Peter


Real Estate Institute offers NMLS-approved Mortgage Loan Originator Continuing Education and Pre-License courses in all three formats: Classroom, Live Webinar and Online, Self-Study. These courses were designed BY loan originators FOR loan originators covering topics you need to know to navigate today’s ever-changing lending landscape. Please don’t hesitate to contact us online or at 800-995-1700 with any questions about loan office training or requirements. 

Not So Fast: HUD Rescinds MI Premium Cut

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As you may have heard in various media reports, HUD issued Mortgagee Letter 2017-07 on Friday, January 20, rescinding the annual Mortgage Insurance Premium (MIP) cuts announced in Mortgagee Letter 2017-01. While there has been much news and opinion analysis on this story, the only effect on your daily business is the annual MIP will not change effective with closings on or after January 27.

The actual impact on the mortgage market is likely very minimal, with the most likely outcome being that some loans on which disclosures were sent to borrowers between January 10th and 20th – showing the reduced premium – will have to be re-disclosed. Before re-disclosing, I suggest doing a quick double-check to ensure that the change has been applied throughout the loan file, including the APR on the Loan Estimate. It remains to be seen whether the new administration will decide to move forward with any premium cuts in the months to come.

Peter

FHA Lowers Mortgage Insurance Premiums Again

OLYMPUS DIGITAL CAMERAToday, HUD released Mortgagee Letter 2017-01, announcing a reduction in the FHA annual mortgage insurance premium by 20-25 basis points across the board and eliminating MI surcharges on loans over $625,500 in high-cost areas. This announcement, sure to please originators across the country, comes on the heels of the FHA Mutual Mortgage Insurance Fund (MMIF) once again reaching its statutory-mandated reserve of 2% in 2016.

The premium cut goes into effect with closings/disbursements on or after January 27, 2017. This is a slight departure from typical FHA policy changes which are usually implemented by the date the case number is obtained. Note, the UPFRONT MI Premium (UFMIP) is not changing and remains at 1.75% for forward mortgages.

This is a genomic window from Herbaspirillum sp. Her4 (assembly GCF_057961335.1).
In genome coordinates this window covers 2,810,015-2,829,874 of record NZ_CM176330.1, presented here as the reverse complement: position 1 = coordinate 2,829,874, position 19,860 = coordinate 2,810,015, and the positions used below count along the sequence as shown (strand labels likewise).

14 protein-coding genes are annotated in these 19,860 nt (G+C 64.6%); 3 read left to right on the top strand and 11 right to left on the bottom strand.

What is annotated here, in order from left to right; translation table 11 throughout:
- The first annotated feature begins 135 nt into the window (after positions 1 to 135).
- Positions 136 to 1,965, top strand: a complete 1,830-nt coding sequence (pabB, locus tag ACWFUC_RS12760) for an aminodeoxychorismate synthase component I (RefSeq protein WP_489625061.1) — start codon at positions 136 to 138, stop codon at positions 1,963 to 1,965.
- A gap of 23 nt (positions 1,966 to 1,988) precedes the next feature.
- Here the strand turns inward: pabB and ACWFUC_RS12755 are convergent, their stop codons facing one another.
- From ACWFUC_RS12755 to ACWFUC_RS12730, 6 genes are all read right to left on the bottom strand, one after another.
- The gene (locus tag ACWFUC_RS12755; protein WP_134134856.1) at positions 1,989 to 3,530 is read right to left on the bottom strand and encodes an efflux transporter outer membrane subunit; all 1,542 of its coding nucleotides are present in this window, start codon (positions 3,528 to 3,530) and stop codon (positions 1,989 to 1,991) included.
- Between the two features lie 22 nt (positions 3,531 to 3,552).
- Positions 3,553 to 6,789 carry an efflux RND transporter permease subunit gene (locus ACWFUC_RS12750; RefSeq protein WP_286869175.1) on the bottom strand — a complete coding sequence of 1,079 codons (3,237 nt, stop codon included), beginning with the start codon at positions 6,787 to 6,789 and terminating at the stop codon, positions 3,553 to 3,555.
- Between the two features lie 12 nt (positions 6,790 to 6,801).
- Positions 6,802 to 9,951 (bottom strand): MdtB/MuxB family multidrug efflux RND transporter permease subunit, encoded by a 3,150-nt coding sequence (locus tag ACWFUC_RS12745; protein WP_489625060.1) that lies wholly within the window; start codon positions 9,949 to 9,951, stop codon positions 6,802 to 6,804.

The new annual premiums, effective January 27th, are highlighted below.

Happy originating!

Peter

More FHA MIP Hikes in the Works

It appears as though FHA is poised to increase the annual premium on new applications for FHA insurance starting in January.  Look for a Mortgagee Letter to be issued soon that increases the annual MIP by at least 10 basis points and eliminates the expiration of premiums on certain loans.  I’ll be sure to post an update when final details are known, so stay tuned.

That being said, increasing premiums across the board is NOT the answer.  As FHA gets more expensive, it just causes more borrowers to self-select out of the FHA program and into a comparable conventional program.  As it stands today, 95-97% LTV programs on the conventional side are already less expensive for borrowers with good FICO scores who elect the monthly PMI option, AND conventional MI does not have an up-front payment (outside of split-premium).  There is no incentive for low-risk borrowers to select a 30-year FHA loan, and maybe that’s as HUD wants it.  We know they’ve been trying to pare-down their portfolio.

Unfortunately, HUD needs to face the truth and admit that it simply does not have the luxury of focusing only on its core clientele.  To do so in the current context of “one size fits all” MI premiums is nothing short of suicide because it ensures deterioration in FHA’s credit quality (which has been quite high for the last few years).  A deterioration in credit quality leads to a higher default rate, which leads to more claims paid, which leads to another hike in premiums, and so forth and so on.

It is time for HUD to go back to 2008 and re-institute the risk-based MI premium that was stopped with the passage of the Housing and Economic Recovery Act.  Insurers can’t afford to pretend that everyone is equal in terms of risk; when someone with a perfect driving history purchases auto insurance, they aren’t charged the same premium as someone with two accidents and a DUI.  Mortgage insurance is no different.  It’s time for reality to set-in at the Federal Housing Administration, or endless taxpayer-funded bailouts are a virtual certainty.

HUD Rescinds "Disputed Item" Guidance for FHA-insured Mortgages

Last week, the Department of Housing and Urban Development issued Mortgagee Letter 2012-10 which rescinded the guidance that was published March 1 in ML 2012-03.  I wrote about those updates as part of a larger post dealing with the MIP changes that were front-and-center at the time.

The guidelines, which many complained (rightfully so, in my opinion) would add undue stress to FHA’s targeted demographics and further strain the housing market, were scheduled to go into effect on July 1.   They would have required borrowers with disputed credit accounts in excess of $1,500 to resolve all of the disputes before a loan could be eligible for FHA insurance.  Further, the guidelines would have required all collection accounts to be paid off if the aggregate balance of the accounts exceeded $1,000.  As you’ve likely seen in your origination business, a healthy number of applicants for FHA-insured mortgages show some older, unresolved collections exceeding that $1,000 amount.